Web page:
After being shunned by Wall Street and international investors last year, Saudi Arabia made a roaring comeback on Tuesday as oil giant Aramco received more than US$100 billion in orders for its maiden global bond.
The order book is set to be the largest ever seen in emerging markets, covering many times the US$10 billion to US$15 billion Aramco is expected to raise. It’s a sign of investors’ hunger for yield in a world where bonds from some developed nations have negative interest rates.
“This deal should do extremely well,” said Anthony Simond, a fund manager at Aberdeen Asset Management Plc In London. “The company appeals to more than one type of investor. Firstly emerging market debt funds and secondly global investment grade investors.”
The bond sale is largely seen as Plan B to raise money for the kingdom’s economic agenda after the initial public offering of Aramco was postponed until at least 2021 from an initial 2018 target. In effect, Saudi Crown Prince Mohammed bin Salman, who runs the country day-to-day, is using the state oil producer’s pristine balance sheet to finance his ambitions.
For Saudi Arabia, the strong demand for the debt of its state oil company will comfort the country’s wealthy royal family, which has been in crisis mode since the assassination of journalist Jamal Khashoggi in October. The murder, which U.S. intelligence concluded was ordered by Prince Mohammed himself, triggered a global uproar that prompted Wall Street banks, investors and business tycoons to give the kingdom a cold shoulder.
An investment summit in Riyadh that month dubbed “Davos in the Desert” was mostly boycotted by its A-list participants. Yet, little by little, the power of money has attracted Wall Street again, first at the real World Economic Forum in Davos, Switzerland, where bank bosses said it was time to let the kingdom out of the penalty box. And later in the bond market itself, where the Saudi government successfully raised debt this year.
The Aramco bond sale will be final confirmation of the turnaround for the Middle Eastern nation. The company told investors it would sell debt in six portions, from three to 30 years, according to the people familiar with the matter.
“The market shows no signs of wishing to balk at the latent political risk attached to Saudi,” said Anthony Peters, a strategist at Blockex Ltd. In London.
In a rare development for a state-owned company, Aramco could be on track to pay less for its debt than the Saudi government, the same people said, asking not to be named before the bond pricing later on Tuesday.
The anticipated low pricing and strong order book underscores the financial strength of the world’s largest — and most profitable — oil company. In the last few months, only companies such as telecommunications and media conglomerate Comcast Corp. and pharmaceutical giant CVS Health Corp. have drawn similar, or larger, interest from investors. Comcast attracted US$88 billion in orders in 2018, while CVS peaked at what’s consider a record for any company: US$121 billion.
With strong demand, Aramco told investors it expects to pay about 1.25 percentage points more than U.S. Treasuries for its 10-year notes, compared with Saudi sovereign bonds trading at about 1.27 percentage points. Traditionally, those risk premiums fall in a high-demand bond sale as the process advances, suggesting Aramco may pay even less.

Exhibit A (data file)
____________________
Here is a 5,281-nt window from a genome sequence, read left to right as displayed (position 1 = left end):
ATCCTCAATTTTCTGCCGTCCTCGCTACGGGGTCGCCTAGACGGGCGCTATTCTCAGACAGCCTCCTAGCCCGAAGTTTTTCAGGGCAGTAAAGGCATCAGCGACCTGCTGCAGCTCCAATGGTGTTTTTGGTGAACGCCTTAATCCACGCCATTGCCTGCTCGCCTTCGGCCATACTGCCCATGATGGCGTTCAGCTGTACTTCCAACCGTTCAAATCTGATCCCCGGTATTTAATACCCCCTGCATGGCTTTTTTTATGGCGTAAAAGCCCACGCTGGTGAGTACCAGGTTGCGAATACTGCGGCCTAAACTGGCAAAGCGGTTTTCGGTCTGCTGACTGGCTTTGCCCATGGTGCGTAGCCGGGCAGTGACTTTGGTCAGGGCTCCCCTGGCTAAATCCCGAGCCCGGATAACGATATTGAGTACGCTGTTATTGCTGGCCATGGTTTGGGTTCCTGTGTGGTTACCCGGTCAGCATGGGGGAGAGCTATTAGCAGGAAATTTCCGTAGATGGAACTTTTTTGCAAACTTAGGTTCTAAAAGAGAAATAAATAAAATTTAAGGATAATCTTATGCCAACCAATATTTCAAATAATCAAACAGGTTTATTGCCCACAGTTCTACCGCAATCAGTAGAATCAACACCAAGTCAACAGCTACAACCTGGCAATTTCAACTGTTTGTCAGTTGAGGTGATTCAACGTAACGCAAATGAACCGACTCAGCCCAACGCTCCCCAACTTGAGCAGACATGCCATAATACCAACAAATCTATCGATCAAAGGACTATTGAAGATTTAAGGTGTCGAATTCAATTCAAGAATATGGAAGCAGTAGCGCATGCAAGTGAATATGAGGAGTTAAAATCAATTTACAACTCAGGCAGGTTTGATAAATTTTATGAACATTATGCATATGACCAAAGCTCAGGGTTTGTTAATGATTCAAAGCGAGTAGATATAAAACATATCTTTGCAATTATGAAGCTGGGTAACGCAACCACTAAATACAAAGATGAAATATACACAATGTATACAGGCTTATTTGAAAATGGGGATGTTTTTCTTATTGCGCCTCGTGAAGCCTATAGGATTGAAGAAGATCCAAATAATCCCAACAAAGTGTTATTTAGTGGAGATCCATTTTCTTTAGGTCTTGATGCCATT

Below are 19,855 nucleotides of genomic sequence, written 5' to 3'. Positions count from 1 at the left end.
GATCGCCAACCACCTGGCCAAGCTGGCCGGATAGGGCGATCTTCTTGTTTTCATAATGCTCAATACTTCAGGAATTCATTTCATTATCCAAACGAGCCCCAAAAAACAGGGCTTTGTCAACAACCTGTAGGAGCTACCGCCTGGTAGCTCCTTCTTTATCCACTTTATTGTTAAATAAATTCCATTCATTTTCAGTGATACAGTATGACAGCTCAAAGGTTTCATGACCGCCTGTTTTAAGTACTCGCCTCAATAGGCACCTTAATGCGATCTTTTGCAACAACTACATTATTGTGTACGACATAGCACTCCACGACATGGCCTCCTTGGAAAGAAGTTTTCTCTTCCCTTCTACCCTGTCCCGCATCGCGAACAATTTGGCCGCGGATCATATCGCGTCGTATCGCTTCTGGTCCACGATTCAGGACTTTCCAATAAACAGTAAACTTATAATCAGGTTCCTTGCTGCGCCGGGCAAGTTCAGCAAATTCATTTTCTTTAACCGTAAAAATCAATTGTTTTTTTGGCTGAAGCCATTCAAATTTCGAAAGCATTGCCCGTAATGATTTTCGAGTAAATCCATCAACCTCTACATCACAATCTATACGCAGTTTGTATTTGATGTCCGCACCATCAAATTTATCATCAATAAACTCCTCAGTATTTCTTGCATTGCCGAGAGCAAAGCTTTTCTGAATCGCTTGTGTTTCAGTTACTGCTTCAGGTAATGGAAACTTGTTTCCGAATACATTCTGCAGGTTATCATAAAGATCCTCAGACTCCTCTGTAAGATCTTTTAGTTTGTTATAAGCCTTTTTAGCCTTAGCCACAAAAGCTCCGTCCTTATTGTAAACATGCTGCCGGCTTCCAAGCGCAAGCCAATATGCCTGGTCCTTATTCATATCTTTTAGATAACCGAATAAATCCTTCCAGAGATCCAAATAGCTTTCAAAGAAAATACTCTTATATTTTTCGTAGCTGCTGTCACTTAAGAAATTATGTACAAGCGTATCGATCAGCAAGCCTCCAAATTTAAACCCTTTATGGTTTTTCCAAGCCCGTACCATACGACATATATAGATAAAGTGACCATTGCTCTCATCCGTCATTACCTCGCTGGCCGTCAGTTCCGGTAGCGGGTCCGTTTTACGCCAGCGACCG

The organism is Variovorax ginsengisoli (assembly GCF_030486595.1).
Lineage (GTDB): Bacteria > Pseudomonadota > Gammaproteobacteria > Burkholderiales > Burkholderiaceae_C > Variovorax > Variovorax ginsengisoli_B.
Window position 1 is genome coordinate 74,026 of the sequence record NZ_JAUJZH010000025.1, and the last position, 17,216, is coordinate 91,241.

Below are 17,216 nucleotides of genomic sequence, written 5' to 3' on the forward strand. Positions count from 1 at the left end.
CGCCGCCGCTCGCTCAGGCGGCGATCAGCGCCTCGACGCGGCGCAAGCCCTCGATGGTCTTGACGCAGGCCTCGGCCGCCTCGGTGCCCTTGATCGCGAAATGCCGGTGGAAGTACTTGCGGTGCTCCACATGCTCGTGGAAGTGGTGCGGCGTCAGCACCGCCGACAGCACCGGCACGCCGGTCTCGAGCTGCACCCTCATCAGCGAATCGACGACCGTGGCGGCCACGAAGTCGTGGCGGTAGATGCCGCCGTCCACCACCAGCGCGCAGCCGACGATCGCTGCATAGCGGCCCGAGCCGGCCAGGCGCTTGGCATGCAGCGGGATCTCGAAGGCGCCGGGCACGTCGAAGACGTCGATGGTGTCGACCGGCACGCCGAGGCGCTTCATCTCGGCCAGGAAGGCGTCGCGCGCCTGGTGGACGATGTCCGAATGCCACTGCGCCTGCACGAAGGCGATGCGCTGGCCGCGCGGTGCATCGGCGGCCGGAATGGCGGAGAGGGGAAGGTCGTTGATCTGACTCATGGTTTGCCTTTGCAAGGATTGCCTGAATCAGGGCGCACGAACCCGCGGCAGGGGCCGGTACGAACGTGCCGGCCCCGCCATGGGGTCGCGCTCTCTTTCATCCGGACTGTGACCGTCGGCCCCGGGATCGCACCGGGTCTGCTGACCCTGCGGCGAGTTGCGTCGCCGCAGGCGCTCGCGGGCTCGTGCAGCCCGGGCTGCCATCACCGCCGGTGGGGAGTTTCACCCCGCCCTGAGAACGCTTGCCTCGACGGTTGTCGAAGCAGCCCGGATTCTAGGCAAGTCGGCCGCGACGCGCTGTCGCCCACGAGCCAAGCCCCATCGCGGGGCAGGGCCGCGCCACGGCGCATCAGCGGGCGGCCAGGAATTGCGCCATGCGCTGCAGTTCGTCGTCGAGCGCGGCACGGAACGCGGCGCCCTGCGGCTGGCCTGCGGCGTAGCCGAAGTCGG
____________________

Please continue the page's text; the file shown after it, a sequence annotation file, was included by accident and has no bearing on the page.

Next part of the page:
Investors will be watching closely to see how much the pricing tightens at the next stage of the process. Such has been the massive response to the deal, the company has opted not to give any further price indications until after the book has closed, which is due around 11 a.m. London time.
This isn’t the first time Saudi Arabia has turned to debt markets since the death of Khashoggi. In January, the nation sold US$7.5 billion in international bonds, the first sign that the outcry hadn’t stifled foreign investors’ interest in the country.
Aramco has lined up a roster of international banks supporting its jumbo bond deal, another indication of how the mood in Wall Street toward the kingdom has changed. The banks not only want to participate on the bond sale, but also ensure they’re well placed in case Aramco goes ahead with its planned IPO.
Jamie Dimon, JPMorgan Chase & Co.’s chief executive officer, spoke at a lunch in New York Thursday to market the deal, according to one person familiar with the matter. Last year, Dimon and others skipped the investment conference in Riyadh, but still sent senior bankers to make sure they kept their contacts with the kingdom.
JPMorgan and Morgan Stanley are managing the bond sale along with Citigroup Inc., Goldman Sachs Group Inc., HSBC Holdings Plc, and NCB Capital Co. An order book as large as US$85 billion indicates that many investors that shunned “Davos in the Desert” are also planning to buy the bonds.
The bond sale, being pitched to investors over the last week in a global roadshow from Tokyo to New York and London, has forced Aramco to reveal financial and operational secrets held closely since the company’s nationalization in the late 1970s, shedding a light on the relationship between the kingdom and its most important asset.
Both Fitch Ratings and Moody’s Investors Service assigned Aramco the fifth-highest investment-grade rating, the same as Saudi sovereign debt, but lower than oil majors Exxon Mobil Corp., Royal Dutch Shell Plc and Chevron Corp.
The company plans to use some of the proceeds of the bond sale to pay for the US$69 billion acquisition of a majority stake in local petrochemical company Sabic from the country’s sovereign wealth fund. The deal between three government-owned entities — where the kingdom’s sovereign wealth fund sells its 70 per cent stake in Sabic to Aramco — moves money from one pocket of the state to another.
With assistance from Bloomberg’s Brian Smith
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